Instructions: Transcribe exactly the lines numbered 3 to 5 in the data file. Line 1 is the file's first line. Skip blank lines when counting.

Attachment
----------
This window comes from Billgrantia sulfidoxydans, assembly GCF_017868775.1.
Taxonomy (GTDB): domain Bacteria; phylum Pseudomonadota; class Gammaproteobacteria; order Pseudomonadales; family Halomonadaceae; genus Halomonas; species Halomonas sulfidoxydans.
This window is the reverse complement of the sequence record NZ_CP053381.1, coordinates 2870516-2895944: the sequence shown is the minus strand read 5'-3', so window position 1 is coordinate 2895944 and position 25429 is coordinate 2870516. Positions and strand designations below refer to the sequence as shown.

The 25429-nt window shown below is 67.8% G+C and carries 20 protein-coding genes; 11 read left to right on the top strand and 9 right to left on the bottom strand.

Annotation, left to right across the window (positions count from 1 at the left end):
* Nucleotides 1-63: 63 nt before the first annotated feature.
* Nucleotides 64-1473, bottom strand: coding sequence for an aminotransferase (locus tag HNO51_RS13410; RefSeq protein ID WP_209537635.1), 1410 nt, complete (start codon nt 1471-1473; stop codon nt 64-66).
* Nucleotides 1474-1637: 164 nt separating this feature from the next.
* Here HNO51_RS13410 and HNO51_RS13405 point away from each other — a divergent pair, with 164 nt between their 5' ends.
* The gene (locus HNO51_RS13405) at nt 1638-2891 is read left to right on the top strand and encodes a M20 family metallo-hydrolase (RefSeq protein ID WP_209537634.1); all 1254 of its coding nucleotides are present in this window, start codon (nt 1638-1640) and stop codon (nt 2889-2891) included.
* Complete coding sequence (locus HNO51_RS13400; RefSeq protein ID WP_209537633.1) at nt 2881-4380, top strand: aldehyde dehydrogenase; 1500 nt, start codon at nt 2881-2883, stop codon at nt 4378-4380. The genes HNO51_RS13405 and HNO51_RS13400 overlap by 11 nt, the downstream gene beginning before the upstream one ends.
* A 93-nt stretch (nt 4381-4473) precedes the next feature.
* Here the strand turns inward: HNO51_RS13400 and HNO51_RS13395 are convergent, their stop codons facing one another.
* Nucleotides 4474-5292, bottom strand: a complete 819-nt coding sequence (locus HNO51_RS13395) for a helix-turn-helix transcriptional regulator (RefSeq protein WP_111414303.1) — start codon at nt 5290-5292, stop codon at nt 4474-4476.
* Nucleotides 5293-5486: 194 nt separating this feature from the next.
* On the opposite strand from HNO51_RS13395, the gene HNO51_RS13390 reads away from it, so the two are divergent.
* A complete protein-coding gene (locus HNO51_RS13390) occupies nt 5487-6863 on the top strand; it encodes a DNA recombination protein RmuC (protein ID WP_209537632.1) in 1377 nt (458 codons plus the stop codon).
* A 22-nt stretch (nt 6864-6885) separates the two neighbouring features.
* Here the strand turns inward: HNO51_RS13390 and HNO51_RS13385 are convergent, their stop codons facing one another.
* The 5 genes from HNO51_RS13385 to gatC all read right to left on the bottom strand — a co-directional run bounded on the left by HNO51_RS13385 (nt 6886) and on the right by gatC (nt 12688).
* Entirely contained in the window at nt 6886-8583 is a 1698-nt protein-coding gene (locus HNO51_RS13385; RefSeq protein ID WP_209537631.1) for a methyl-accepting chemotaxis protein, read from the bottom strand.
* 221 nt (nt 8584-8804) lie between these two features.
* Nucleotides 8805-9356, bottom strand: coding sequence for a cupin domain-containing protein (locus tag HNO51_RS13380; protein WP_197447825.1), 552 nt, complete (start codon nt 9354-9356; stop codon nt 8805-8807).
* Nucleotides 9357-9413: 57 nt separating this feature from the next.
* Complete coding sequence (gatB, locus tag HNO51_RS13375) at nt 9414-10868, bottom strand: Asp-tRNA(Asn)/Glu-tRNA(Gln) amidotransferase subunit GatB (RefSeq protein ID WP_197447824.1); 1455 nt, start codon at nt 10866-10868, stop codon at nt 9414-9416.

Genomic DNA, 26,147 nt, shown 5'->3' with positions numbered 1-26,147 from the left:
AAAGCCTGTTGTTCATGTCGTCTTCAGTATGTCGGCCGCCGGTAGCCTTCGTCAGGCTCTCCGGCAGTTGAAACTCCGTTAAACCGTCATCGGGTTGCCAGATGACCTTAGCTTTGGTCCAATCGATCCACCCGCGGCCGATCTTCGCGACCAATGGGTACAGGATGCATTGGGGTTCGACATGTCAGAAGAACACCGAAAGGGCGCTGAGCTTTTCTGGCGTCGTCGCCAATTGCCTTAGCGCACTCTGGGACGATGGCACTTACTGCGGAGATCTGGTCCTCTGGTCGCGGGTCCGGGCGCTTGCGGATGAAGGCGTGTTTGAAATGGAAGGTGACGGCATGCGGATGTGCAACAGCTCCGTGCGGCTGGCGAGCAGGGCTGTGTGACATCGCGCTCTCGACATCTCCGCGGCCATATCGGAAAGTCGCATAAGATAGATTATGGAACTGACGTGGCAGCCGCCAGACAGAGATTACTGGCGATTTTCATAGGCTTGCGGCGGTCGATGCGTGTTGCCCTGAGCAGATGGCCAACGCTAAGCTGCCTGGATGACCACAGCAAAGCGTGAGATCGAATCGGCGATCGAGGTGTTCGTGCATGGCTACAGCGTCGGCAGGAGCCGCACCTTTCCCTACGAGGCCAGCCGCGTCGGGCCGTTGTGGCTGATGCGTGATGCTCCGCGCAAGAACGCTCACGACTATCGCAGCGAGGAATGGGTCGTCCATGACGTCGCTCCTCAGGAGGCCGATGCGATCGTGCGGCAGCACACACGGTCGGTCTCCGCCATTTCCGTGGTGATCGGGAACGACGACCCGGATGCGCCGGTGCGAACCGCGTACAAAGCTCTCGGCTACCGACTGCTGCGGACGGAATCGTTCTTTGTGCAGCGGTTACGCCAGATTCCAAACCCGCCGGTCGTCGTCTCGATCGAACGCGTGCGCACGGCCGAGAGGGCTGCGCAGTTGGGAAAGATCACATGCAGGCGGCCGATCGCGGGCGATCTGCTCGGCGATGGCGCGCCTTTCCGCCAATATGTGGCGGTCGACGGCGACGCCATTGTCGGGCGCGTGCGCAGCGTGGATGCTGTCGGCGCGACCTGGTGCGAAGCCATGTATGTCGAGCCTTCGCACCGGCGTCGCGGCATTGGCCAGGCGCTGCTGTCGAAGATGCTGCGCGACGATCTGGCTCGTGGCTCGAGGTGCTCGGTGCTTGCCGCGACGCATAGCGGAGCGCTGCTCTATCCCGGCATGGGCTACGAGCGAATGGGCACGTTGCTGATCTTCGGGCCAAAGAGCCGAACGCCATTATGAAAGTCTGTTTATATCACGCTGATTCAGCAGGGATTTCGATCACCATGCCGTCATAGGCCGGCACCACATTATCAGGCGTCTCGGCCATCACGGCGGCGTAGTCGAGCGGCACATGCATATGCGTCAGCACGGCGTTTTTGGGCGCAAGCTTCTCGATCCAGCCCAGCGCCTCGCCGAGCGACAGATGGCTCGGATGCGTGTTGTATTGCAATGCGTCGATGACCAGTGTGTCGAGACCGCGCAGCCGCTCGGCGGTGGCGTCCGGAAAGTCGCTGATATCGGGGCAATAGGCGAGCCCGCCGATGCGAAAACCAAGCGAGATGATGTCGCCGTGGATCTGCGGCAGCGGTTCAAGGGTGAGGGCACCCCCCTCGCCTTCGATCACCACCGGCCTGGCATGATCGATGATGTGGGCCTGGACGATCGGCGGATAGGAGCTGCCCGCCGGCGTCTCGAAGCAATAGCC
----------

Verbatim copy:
This window is the reverse complement of the sequence record NZ_CP053381.1, coordinates 2870516-2895944: the sequence shown is the minus strand read 5'-3', so window position 1 is coordinate 2895944 and position 25429 is coordinate 2870516. Positions and strand designations below refer to the sequence as shown.

The 25429-nt window shown below is 67.8% G+C and carries 20 protein-coding genes; 11 read left to right on the top strand and 9 right to left on the bottom strand.

Annotation, left to right across the window (positions count from 1 at the left end):